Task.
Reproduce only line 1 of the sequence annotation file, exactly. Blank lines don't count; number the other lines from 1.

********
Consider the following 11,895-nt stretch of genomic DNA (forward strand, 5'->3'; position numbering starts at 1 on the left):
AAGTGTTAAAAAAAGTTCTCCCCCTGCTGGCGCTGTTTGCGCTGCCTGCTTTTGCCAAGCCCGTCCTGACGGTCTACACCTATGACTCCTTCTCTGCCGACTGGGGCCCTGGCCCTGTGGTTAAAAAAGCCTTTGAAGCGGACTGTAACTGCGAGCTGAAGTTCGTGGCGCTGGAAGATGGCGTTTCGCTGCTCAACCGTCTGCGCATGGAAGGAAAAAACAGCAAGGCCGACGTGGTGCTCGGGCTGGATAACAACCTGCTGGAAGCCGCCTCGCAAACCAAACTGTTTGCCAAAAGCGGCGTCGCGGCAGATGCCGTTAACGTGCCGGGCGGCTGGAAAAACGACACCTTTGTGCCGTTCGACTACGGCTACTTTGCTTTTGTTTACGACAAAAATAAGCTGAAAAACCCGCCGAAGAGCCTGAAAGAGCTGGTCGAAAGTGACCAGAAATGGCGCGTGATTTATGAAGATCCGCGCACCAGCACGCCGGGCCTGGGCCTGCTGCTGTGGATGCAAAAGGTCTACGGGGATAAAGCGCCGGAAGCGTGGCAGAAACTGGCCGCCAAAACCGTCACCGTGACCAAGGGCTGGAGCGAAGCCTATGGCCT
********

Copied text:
Consider the following 11,895-nt stretch of genomic DNA (forward strand, 5'->3'; position numbering starts at 1 on the left):